|Morning Alert - Tuesday, October 30, 2018|
|The following information reflects the reporting of the cited news media and does not reflect the opinions of the U.S. Embassy in Tokyo. Japan Media Highlights is intended for USG use only and should not be forwarded. Visit the website here. For more information, contact TokyoMATT@state.gov.|
NHK and TV Asahi led with reports on the crash of a Lion Air plane in Indonesia on Monday. NTV led with a report that the Japanese men's gymnastics team won the bronze medal at the world championships on Monday. TBS gave top play to a report that a man with whom lawmaker Eriko Imai was having an affair was convicted of fraud charges on Monday. Fuji TV led with a report on the wedding ceremony of Princess Ayako and Kei Moriya on Monday.
Major front-page stories in national papers included German Chancellor Merkel's announcement yesterday that she will not seek reelection in 2021, a Japan-India summit held in Tokyo on Monday, and an LDP panel's endorsement of government-sponsored legislation to ease regulations on accepting foreign laborers.
PM Abe holds summit with Indian leader Modi
All papers reported on a meeting held at the Kantei last night between Prime Minister Abe and his Indian counterpart Modi during which they agreed to enhance cooperation in security, including starting negotiations for a bilateral acquisition and cross-servicing agreement for their militaries, launching a "space dialogue," and establishing a 2+2 framework between foreign and defense ministers, which Abe characterized as "signifying the arrival of a new Japan-India relationship." In their twelfth summit, the two leaders also agreed to advance cooperation for the development of artificial intelligence and other digital technology. They also affirmed the need to conclude a currency swap accord to prepare for the possibility of a financial crisis.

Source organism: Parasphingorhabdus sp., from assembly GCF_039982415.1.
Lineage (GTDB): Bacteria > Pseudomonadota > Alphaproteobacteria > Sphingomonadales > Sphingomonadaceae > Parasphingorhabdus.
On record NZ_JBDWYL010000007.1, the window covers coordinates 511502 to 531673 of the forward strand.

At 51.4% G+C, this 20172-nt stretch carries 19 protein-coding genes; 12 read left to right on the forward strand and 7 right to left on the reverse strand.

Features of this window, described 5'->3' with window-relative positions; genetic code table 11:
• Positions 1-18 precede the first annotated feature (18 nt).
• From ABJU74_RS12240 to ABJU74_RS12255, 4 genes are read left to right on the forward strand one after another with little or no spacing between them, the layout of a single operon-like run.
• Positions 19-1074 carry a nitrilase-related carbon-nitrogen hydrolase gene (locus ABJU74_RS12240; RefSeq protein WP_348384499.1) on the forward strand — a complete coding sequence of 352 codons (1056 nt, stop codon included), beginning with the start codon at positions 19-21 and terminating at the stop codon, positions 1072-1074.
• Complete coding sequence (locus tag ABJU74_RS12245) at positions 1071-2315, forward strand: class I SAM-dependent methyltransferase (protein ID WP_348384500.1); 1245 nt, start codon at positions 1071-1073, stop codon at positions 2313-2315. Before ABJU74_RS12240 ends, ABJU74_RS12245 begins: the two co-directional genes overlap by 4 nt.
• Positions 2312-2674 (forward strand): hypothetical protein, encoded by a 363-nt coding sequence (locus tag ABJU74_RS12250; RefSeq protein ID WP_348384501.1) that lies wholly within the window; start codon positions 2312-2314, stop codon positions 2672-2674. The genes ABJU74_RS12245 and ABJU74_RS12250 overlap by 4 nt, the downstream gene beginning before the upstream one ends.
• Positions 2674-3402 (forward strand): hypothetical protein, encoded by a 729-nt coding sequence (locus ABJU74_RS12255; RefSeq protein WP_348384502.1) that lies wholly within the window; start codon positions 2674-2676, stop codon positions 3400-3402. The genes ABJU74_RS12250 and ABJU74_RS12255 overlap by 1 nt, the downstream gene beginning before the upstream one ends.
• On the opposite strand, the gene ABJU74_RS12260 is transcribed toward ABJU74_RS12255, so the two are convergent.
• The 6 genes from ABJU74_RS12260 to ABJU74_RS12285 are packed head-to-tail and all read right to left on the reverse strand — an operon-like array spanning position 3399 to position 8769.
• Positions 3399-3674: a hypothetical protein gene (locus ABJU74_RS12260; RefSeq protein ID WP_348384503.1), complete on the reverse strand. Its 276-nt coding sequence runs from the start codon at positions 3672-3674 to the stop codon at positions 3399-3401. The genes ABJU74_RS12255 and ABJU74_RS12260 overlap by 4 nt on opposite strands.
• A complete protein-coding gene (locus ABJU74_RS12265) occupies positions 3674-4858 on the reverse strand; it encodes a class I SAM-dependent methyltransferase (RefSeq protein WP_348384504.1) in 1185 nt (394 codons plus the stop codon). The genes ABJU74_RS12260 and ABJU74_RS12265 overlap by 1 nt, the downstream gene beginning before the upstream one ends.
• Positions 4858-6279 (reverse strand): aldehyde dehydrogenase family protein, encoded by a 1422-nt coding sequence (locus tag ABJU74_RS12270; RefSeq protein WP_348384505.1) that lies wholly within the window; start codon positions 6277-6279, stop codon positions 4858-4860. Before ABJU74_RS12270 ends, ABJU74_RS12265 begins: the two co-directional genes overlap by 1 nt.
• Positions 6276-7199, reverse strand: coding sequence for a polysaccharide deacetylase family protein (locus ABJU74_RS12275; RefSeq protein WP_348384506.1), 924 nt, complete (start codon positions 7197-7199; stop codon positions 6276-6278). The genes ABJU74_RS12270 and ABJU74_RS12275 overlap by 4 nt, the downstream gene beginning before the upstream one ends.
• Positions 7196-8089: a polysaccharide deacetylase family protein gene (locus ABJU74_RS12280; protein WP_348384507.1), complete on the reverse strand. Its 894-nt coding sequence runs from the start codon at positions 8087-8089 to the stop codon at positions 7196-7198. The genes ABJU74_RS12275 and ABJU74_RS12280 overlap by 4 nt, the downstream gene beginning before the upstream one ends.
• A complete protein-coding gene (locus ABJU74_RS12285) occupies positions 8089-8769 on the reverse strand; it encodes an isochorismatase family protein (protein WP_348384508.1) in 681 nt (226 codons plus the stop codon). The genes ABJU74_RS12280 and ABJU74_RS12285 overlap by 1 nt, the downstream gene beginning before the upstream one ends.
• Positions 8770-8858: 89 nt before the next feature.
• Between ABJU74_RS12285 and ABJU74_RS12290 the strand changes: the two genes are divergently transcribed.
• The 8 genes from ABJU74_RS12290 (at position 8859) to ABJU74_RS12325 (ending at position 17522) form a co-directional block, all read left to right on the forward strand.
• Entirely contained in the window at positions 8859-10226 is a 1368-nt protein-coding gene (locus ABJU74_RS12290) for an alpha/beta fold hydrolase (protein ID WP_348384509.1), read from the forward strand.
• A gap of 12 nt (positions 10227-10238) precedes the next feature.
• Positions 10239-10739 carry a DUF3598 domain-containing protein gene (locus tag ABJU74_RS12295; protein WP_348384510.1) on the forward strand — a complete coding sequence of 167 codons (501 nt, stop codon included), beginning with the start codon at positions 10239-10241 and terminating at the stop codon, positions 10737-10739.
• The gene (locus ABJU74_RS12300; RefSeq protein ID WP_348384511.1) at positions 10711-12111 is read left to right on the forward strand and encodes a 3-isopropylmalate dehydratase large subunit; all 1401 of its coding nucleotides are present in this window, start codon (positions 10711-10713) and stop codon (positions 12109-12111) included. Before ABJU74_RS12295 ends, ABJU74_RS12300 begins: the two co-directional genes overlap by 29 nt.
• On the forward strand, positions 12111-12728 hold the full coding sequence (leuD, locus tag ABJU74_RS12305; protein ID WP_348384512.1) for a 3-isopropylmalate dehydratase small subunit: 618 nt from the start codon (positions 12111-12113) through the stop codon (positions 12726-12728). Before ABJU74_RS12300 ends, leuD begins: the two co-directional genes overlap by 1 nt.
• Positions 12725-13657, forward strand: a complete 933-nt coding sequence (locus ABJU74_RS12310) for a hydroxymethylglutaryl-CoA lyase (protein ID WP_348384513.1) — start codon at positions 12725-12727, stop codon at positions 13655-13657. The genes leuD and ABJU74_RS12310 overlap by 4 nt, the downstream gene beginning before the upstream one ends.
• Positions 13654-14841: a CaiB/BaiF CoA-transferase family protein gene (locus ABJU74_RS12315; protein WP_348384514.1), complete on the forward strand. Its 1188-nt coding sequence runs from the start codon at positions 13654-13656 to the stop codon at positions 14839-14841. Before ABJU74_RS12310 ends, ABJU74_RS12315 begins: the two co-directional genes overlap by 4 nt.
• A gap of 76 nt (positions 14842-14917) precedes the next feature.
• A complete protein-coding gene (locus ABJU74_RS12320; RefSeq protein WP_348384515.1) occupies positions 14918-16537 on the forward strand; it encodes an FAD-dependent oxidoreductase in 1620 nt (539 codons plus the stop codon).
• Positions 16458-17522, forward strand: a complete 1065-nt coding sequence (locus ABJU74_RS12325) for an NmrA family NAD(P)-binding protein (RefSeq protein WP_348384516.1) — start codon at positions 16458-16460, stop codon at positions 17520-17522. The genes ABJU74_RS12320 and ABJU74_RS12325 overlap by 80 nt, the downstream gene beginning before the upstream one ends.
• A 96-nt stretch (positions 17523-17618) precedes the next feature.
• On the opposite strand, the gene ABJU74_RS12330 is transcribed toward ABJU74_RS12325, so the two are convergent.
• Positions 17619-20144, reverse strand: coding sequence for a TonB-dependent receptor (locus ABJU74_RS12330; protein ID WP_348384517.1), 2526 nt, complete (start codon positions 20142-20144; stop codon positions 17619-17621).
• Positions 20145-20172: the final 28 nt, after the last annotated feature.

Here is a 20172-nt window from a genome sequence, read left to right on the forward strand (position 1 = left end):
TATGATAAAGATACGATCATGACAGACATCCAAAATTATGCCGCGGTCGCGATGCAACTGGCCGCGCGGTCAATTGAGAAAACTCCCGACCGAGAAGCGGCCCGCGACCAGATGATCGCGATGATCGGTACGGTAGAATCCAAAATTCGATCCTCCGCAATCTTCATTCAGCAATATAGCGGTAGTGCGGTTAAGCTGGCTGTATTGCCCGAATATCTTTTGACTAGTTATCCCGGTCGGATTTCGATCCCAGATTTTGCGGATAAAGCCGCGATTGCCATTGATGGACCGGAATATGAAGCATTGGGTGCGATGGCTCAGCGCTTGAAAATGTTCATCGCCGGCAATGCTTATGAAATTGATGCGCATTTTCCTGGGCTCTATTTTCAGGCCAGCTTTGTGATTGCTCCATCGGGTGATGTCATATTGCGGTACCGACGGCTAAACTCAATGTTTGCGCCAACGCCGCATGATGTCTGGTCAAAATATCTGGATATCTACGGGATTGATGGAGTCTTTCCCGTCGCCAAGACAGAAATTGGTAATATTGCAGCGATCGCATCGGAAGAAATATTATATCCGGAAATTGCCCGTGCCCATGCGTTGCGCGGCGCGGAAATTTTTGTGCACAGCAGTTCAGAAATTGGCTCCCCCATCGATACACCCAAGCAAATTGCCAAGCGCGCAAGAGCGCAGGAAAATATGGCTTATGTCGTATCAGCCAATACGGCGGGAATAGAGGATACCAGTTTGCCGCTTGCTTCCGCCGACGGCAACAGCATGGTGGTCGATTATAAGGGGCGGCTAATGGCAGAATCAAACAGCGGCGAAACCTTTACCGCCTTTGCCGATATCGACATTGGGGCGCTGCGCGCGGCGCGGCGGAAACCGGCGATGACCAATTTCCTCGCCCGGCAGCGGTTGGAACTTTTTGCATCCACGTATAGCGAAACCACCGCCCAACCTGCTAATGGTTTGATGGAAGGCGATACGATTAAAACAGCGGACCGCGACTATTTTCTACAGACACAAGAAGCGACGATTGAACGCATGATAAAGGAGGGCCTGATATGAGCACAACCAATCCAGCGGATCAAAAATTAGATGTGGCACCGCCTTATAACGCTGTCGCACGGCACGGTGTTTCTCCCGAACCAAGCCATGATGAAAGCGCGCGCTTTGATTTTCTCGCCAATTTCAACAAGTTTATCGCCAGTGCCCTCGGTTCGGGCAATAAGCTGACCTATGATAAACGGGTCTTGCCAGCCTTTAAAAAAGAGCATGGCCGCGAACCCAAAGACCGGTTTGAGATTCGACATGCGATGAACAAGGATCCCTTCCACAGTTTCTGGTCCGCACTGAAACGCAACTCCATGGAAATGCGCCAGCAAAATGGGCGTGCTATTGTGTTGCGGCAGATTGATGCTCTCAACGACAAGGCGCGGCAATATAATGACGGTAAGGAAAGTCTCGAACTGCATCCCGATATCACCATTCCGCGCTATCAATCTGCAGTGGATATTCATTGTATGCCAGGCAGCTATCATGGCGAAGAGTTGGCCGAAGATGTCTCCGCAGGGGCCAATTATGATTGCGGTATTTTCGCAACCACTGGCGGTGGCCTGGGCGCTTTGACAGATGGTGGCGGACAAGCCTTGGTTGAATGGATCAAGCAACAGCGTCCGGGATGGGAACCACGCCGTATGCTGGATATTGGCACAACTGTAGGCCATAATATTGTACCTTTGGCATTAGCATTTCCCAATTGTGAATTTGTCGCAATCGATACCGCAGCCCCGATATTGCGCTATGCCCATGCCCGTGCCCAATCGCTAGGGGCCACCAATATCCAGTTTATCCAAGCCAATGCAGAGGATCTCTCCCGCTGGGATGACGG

Yomiuri wrote that with China's rapid arms expansion and maritime advancement in mind, Abe was keen to elicit India's cooperation in moving forward with his "free and open Indo-Pacific" initiative, claiming that even though Modi was initially hesitant about the idea of establishing a 2+2 framework, Abe succeeded in persuading him. While noting that Japan-China ties are expected to improve further following Abe's recent visit to Beijing, the Japanese leader is reportedly set to further deepen diplomatic partnerships with the U.S., India, and Australia with the goal of curbing China's influence. Sankei and Nikkei wrote that Abe hosted the Indian leader right after his trip to Beijing in a bid to hold China's "expansionist approach" in check by demonstrating Japan's strong bonds with India based on such values as freedom, democracy, and the rule of law.
However, Asahi wrote that New Delhi is not enthusiastic about the "free and open Indo-Pacific" initiative because of the implication that it is aimed at reining in China, quoting an unnamed senior Indian official as saying that no country should be excluded from an initiative calling for an "open" Indo-Pacific. While noting that the Modi administration is concerned about China's "Belt and Road" initiative in the belief that it is probably aimed at encircling India, New Delhi is still cautious about alienating China since it is India's largest trade partner.
In a related story, Sankei published an interview with Foreign Minister Kono, who said Abe's trip to China was a "second major step" toward putting bilateral relations back on a normal track following Chinese Premier Li Keqiang's trip to Japan in May. He stressed that with Abe's China trip, the two nations successfully brought an end to an era in which their leaders were not able to visit each other's countries. Kono also spoke about the South Korean Supreme Court's plan to issue a ruling today on a damages lawsuit against Nippon Steel & Sumitomo Metal for forced labor during Japan's colonial rule, underscoring that all issues related to wartime compensation with Seoul have already been settled and that it is inconceivable that the Japanese defendant will lose the case.
Xi repeatedly mentioned President Trump in meeting with Abe